Rodney O. Davis was one of the most important Abraham Lincoln scholars in America.
Davis, who passed away November of last year, started his career at Knox in 1963 as a professor of American History and taught for 34 years. After his retirement in 1997, Davis teamed up with his colleague, Douglas Wilson, to found the Lincoln Studies Center. Together, Davis and Wilson wrote three books, two of which are published and one of which is soon to be published.
Davis and Wilson transcribed and annotated the Library of Congress’s Abraham Lincoln Papers when they were put on the library’s website and studied William Henry Herndon’s writings about Lincoln. Their books are composed of Herndon’s writings and lectures on Lincoln. Because of their Lincoln scholarship, Wilson and Davis became laureates of the Order of Lincoln.
Outside of his fantastic scholarship, Davis’s colleagues remember him as a kind, smart and gentle man. Wilson recalled the countless hours he spent working with Davis, both as professors and once they had founded the Lincoln Studies Center.
Wilson and Davis founded the American Studies major at Knox College and worked on several classes focusing specifically on the Midwest. Together, they taught these courses for 25 years. Wilson was always blown away by what a wonderful teacher Davis was.
“He was just a naturally-born, brilliant teacher, and it looked all effortless. The way he taught looked like it wouldn’t be any other way,” Wilson said.
Wilson was always blown away by Davis’s remarkable memory. He recalls asking Davis what year a specific course was taught and who was in it and, without fail, Davis was always able to recall the year and read through a mental roster of everyone in it. The final course they taught together focused on Lincoln and Stephen Douglas.
Owen Muelder met Davis when he came to work at Knox in 1968. His favorite memory of Davis is how supportive he was when Muelder decided to leave his administrative position to become the Director of the Underground Railroad Freedom Center. Muelder will always remember how supportive and encouraging Davis was when it came to any of his professional pursuits.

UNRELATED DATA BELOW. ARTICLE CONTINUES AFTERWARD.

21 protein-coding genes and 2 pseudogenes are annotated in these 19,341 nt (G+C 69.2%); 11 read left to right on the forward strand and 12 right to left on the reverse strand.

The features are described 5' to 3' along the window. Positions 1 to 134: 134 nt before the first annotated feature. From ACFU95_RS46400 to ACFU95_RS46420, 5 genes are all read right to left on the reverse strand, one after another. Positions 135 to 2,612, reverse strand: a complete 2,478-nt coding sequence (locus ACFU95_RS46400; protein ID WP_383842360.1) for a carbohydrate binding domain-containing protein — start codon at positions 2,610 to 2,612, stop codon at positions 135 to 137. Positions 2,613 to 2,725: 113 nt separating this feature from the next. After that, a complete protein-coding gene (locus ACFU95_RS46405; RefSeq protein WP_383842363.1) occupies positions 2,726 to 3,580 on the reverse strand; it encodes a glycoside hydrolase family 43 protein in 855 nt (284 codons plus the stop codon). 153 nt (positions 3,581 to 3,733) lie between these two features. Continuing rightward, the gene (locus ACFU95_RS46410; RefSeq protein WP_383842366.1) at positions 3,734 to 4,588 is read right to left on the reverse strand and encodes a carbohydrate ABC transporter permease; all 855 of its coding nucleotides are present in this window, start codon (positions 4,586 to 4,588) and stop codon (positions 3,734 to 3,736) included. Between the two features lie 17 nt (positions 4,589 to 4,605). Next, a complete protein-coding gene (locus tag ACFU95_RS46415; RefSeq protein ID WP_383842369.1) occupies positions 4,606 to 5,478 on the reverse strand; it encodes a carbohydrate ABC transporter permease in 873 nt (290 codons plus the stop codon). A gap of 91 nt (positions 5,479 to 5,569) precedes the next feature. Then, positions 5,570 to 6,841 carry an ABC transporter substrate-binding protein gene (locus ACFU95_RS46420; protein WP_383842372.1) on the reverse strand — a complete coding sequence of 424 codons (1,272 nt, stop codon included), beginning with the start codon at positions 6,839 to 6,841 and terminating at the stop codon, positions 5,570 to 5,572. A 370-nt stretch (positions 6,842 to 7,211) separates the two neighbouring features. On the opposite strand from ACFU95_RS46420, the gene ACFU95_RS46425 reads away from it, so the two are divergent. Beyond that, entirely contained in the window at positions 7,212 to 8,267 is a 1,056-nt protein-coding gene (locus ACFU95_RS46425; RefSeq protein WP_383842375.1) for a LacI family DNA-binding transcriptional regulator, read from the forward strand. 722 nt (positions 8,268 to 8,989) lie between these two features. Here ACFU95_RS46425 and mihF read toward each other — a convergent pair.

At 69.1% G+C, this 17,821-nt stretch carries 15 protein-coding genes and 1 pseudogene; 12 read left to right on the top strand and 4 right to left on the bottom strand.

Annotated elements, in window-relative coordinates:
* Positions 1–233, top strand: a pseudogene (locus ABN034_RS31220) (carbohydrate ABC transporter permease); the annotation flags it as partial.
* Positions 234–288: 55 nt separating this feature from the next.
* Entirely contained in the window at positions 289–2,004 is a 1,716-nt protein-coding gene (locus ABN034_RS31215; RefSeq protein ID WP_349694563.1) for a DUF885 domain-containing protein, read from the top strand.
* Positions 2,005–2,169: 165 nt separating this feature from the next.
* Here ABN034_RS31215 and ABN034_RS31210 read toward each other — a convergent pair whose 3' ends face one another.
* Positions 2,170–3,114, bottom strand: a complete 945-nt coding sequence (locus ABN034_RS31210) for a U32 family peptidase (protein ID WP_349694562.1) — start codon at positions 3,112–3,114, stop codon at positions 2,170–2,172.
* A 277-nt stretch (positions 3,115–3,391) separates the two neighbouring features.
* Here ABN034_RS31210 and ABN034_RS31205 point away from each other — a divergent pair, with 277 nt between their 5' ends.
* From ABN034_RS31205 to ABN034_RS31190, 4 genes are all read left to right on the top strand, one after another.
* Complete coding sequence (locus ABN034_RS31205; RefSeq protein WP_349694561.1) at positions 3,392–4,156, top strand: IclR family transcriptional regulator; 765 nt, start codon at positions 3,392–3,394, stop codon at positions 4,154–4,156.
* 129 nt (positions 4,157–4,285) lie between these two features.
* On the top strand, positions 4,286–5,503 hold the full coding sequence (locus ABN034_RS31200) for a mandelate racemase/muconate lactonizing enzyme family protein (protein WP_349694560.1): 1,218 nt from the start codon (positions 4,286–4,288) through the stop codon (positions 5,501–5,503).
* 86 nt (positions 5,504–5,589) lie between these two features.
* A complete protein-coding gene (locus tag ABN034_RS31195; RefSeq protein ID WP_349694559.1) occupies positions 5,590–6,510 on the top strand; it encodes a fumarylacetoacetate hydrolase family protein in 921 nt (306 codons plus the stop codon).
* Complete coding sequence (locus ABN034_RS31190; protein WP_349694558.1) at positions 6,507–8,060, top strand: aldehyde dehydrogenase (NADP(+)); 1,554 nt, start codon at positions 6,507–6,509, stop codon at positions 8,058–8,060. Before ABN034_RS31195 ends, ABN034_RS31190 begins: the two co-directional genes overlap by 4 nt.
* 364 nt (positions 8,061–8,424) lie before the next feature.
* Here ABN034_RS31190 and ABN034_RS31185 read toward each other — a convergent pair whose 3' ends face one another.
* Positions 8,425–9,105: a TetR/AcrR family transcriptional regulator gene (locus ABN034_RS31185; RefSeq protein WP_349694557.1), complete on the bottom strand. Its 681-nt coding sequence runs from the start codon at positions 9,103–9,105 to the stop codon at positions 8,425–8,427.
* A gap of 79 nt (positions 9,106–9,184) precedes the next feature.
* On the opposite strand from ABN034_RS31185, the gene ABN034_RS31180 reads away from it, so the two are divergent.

Muelder was always impressed with Davis’s ability to tie his vast knowledge of history to present times and was struck by Davis’s willingness to include him in conversations with other well known historians. Muelder has fond memories of being invited to join Davis at his home whenever a history scholar was visiting Knox.
Both Muelder and Wilson can not help but think of Davis’s students when they remember him. Countless students shared how much they enjoyed Davis’s classes and Davis himself.
Davis will always be remembered, broadly, as a brilliant Lincoln scholar, but his legacy at Knox goes deeper than that. Here, Rodney O. Davis will be remembered for his gentle nature and encouragement as a friend and as a beloved American History professor.
“Rod Davis was one of the kindest and most decent individuals I’ve ever known,” Muelder said. “He possessed a calm demeanor, was fair-minded and was regarded as a superior scholar by fellow historians. He could be forthright defending his convictions but was always willing to be open and tolerant of different points of view.”